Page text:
“North Cotabato is so small compared to Maguindanao and the adjoining South Cotabato, Sultan Kudarat, and Sarangani provinces in Region 12 where farmers have also been suffering from the effects of the dry spell since late Nov. 2015, but they are just there in their farms, propagating drought-tolerant crops. There is, in fact, big harvest surplus now of watermelons, na sa gilid na ng highway naka-display at less than P20 a kilo, and fresh vegetables can still be seen displayed at the markets in these provinces. At ganun did sila sa North Cotabato,” John Felix Miciano Unson wrote on Facebook.
Mindanews reported that “North Cotabato’s Crop Damage Report Summary as of Feb. 17 listed 36,915 farmers affected by the drought, mostly corn, rice, rubber and coconut farmers.” The province has been under a state of calamity on Jan. 19.
From other accounts, it was also pointed out that the protest coincided with the founding anniversary of the New People’s Army (NPA). Giving credence to the claim of infiltration by communist groups, PNP Spokesperson Wilben Mayor said an NPA from Magpet town was among the 78 or so arrested protesters.
Kidapawan City Mayor Joseph Evangelista said the farmers demanded that North Cotabato Gov. Emylou Taliño-Mendoza release 15,000 sacks of rice to them, but she reportedly refused to talk to them.
Another report said Mendoza and other mayors from the province talked with the protesters, prompting some of them to disperse and head back to their communities.
Militant groups were quick to report that the policemen fired shots at the farmers, who were merely asking for rice, hence, the social media hashtag #BigasHindiBala. Some claimed that bullets rained on the protesters, but a video of the dispersal that I viewed showed the protesters raining stones on the policemen. Some policemen also picked up stones and threw them at the protesters. Water from three or four fire trucks pushed back the protesters.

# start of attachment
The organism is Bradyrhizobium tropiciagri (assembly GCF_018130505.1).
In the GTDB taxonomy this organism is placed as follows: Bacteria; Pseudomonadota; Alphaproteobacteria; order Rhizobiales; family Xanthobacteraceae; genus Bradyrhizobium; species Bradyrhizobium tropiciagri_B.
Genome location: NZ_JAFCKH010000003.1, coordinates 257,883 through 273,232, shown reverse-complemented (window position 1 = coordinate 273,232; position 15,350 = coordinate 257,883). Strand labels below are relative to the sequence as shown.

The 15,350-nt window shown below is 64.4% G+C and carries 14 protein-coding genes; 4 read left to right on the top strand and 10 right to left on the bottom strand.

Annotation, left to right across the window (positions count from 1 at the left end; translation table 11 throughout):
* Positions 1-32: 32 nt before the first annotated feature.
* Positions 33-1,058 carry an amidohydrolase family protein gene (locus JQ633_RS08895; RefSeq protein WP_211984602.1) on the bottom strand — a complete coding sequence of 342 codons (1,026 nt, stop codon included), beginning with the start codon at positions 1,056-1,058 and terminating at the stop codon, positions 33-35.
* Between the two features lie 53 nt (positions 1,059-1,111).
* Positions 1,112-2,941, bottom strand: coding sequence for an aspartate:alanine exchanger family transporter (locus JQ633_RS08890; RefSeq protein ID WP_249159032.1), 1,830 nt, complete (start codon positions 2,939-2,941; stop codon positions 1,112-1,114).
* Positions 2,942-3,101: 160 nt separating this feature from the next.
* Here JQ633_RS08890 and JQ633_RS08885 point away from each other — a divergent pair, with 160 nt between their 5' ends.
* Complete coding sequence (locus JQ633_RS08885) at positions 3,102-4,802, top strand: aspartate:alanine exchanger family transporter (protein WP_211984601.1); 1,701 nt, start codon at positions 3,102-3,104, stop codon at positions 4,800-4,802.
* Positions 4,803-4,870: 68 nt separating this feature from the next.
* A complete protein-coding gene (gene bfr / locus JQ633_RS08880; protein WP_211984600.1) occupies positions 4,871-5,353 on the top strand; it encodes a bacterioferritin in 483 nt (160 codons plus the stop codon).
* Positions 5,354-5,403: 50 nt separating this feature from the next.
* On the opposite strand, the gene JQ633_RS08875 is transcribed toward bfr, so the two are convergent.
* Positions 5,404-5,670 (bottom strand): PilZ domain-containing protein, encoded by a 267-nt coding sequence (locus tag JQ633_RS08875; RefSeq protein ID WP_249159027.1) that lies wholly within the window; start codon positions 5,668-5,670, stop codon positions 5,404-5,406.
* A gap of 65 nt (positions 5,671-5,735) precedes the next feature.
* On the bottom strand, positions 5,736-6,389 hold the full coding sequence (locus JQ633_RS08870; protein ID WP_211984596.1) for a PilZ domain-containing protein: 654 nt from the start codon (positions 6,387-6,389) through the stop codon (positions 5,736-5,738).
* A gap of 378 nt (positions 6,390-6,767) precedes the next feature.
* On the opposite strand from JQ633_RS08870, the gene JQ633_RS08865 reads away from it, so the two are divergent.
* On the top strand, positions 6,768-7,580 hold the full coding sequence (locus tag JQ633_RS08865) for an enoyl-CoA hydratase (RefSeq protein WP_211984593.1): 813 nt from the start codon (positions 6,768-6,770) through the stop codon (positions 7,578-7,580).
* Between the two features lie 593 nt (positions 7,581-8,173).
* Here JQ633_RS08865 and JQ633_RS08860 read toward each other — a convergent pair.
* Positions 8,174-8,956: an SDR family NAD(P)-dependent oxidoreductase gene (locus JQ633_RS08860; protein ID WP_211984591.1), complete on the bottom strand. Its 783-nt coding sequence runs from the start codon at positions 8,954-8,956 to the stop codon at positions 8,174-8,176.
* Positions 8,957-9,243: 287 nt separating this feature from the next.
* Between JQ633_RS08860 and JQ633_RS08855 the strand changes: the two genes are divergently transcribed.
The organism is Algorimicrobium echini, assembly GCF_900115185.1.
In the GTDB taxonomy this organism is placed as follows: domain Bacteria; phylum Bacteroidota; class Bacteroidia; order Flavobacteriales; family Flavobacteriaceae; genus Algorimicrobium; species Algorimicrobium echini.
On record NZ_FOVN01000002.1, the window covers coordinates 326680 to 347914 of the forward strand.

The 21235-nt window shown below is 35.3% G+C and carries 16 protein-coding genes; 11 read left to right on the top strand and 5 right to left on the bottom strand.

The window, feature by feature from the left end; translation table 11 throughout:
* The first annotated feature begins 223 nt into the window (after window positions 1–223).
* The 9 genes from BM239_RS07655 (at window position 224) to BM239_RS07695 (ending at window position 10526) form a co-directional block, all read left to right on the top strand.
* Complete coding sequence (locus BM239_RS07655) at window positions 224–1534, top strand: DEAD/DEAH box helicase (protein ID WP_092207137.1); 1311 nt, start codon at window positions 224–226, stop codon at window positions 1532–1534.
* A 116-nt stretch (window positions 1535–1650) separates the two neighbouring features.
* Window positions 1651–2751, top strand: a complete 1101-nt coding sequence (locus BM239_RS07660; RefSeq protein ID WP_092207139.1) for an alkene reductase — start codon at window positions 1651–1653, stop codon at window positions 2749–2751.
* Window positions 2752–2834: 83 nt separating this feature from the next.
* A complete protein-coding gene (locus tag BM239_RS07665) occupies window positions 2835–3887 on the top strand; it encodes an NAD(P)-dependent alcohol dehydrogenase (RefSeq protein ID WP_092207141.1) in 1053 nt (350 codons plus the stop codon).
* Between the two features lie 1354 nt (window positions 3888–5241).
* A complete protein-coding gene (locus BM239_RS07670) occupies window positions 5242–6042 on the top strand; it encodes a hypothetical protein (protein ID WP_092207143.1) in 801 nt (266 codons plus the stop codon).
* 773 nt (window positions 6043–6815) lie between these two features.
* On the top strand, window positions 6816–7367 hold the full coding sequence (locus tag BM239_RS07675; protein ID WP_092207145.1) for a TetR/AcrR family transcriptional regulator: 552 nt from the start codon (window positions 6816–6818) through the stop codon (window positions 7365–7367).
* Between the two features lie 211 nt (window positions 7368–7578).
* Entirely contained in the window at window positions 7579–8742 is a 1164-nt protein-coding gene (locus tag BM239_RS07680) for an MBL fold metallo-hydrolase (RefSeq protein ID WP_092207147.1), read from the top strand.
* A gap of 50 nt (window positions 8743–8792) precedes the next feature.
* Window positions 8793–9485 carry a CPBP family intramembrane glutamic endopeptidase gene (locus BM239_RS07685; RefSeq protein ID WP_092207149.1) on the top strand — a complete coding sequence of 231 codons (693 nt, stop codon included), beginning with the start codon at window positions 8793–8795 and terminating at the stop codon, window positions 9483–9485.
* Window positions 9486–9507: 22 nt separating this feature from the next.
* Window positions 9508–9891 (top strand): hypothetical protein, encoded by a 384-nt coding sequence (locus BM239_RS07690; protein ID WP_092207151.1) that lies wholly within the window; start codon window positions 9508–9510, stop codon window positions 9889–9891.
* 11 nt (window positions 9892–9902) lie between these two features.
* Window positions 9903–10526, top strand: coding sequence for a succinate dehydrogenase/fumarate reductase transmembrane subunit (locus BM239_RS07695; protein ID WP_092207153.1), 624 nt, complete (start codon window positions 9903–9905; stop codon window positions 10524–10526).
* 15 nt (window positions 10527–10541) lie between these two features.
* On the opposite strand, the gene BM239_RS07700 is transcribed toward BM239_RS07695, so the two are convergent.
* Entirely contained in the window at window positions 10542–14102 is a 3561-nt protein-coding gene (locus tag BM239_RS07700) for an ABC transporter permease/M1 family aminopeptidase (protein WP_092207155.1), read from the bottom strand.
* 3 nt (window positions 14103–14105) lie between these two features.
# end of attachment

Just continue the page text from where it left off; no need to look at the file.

From the side of the PNP, it was reported that the two fatalities from the ranks of the protesters died not of bullet wounds. But a photograph of a wounded protester showed a bullet wound on his thigh, so shots must have indeed been fired. It was, however, an exaggeration to say that bullets rained on the protesters.
The PNP said 40 policemen were injured from the incident, with two of them in critical condition due to head trauma. It was, however, too insensitive for the PNP to give awards to those on the frontline even before a credible investigation of the incident.
The militant Kilusang Magbubukid ng Pilipinas (KMP) said in a press statement that “shots from M-16 rifles were allegedly fired.”
The PNP, for its part, claimed the protesters attacked them with poles and pieces of wood, and rocks were thrown at the policemen, and at the stationary fire truck deployed to the area before they launched the dispersal.
With video footages and photos coming out, it should be established where the shots came, and identify those who picked up and threw stones.
It is too easy and convenient to condemn and point fingers whenever incidents like the April 1 Kidapawan clash happen, especially at this time when politicking is cheap.
One farmer’s death is one too many. Any form of violence must be condemned. But we ought to know what really happened, and if the protesters were legitimate farmers. Government must be quick but it should also make sure that the taxes we pay will go to the right persons who genuinely need help.